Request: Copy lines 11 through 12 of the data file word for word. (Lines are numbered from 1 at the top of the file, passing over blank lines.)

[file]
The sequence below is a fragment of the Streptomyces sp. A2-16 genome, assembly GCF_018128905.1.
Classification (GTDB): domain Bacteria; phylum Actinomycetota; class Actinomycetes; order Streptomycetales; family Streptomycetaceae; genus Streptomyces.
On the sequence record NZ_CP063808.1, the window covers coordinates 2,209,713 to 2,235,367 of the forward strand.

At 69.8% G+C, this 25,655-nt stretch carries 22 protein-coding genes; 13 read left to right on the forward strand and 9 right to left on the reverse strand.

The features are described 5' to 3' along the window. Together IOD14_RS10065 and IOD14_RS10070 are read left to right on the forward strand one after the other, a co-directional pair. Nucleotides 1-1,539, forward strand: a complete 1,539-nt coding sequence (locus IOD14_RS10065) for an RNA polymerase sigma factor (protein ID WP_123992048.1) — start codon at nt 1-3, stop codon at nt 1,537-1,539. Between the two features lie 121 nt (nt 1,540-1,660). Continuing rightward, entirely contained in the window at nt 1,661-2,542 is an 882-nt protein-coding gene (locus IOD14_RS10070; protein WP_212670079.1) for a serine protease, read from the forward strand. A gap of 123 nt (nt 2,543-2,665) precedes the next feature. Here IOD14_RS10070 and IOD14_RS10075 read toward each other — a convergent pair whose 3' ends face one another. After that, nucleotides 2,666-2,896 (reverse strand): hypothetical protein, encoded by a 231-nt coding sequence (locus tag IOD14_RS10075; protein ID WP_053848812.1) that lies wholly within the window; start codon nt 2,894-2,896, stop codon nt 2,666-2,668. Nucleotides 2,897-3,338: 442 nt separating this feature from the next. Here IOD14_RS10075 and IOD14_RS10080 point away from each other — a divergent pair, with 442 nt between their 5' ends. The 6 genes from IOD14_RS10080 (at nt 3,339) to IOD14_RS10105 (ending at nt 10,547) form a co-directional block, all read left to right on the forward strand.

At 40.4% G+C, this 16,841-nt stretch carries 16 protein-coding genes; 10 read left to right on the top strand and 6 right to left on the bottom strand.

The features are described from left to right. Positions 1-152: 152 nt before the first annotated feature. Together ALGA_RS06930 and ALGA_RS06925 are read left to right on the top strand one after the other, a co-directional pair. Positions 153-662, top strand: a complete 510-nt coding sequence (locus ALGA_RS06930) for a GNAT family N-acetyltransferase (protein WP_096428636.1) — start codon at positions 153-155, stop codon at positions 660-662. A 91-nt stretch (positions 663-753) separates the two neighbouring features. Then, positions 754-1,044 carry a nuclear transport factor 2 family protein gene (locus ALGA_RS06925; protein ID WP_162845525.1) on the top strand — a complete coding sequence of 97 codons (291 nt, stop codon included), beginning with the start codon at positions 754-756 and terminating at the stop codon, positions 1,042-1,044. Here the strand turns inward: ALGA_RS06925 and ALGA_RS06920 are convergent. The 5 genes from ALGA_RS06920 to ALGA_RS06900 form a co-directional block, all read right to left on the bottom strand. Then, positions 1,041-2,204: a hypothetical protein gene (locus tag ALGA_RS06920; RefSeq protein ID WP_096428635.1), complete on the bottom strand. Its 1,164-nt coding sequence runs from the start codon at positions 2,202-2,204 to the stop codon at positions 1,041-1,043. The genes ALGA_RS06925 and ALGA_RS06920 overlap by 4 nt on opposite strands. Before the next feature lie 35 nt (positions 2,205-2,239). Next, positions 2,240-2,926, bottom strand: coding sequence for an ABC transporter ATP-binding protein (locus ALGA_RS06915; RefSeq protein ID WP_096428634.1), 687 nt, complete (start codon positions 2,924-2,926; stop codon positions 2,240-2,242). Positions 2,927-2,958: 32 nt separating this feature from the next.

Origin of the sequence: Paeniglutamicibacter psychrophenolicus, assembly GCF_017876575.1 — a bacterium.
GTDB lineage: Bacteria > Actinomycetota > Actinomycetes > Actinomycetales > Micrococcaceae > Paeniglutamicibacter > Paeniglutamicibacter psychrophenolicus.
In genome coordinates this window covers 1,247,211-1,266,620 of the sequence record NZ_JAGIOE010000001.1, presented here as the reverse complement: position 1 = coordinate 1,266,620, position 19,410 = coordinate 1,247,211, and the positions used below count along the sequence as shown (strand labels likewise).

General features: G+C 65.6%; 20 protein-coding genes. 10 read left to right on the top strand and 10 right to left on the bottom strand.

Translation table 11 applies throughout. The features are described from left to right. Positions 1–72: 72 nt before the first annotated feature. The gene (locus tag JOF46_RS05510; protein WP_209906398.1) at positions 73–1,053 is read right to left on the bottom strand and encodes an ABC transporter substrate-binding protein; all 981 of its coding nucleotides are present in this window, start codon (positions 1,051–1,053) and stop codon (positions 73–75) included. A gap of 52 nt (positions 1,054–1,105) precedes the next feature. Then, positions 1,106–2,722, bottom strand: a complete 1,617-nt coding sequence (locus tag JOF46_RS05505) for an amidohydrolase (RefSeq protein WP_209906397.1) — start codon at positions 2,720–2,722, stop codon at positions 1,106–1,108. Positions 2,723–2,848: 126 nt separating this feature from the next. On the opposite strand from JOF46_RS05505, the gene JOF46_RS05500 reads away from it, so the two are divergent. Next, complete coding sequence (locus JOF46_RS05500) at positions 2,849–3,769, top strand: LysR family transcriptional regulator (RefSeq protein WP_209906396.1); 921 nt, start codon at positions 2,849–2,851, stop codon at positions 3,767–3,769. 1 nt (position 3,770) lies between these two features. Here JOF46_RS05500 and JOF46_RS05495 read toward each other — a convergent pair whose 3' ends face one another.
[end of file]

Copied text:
General features: G+C 65.6%; 20 protein-coding genes. 10 read left to right on the top strand and 10 right to left on the bottom strand.

Translation table 11 applies throughout. The features are described from left to right. Positions 1–72: 72 nt before the first annotated feature. The gene (locus tag JOF46_RS05510; protein WP_209906398.1) at positions 73–1,053 is read right to left on the bottom strand and encodes an ABC transporter substrate-binding protein; all 981 of its coding nucleotides are present in this window, start codon (positions 1,051–1,053) and stop codon (positions 73–75) included. A gap of 52 nt (positions 1,054–1,105) precedes the next feature. Then, positions 1,106–2,722, bottom strand: a complete 1,617-nt coding sequence (locus tag JOF46_RS05505) for an amidohydrolase (RefSeq protein WP_209906397.1) — start codon at positions 2,720–2,722, stop codon at positions 1,106–1,108. Positions 2,723–2,848: 126 nt separating this feature from the next. On the opposite strand from JOF46_RS05505, the gene JOF46_RS05500 reads away from it, so the two are divergent. Next, complete coding sequence (locus JOF46_RS05500) at positions 2,849–3,769, top strand: LysR family transcriptional regulator (RefSeq protein WP_209906396.1); 921 nt, start codon at positions 2,849–2,851, stop codon at positions 3,767–3,769. 1 nt (position 3,770) lies between these two features. Here JOF46_RS05500 and JOF46_RS05495 read toward each other — a convergent pair whose 3' ends face one another.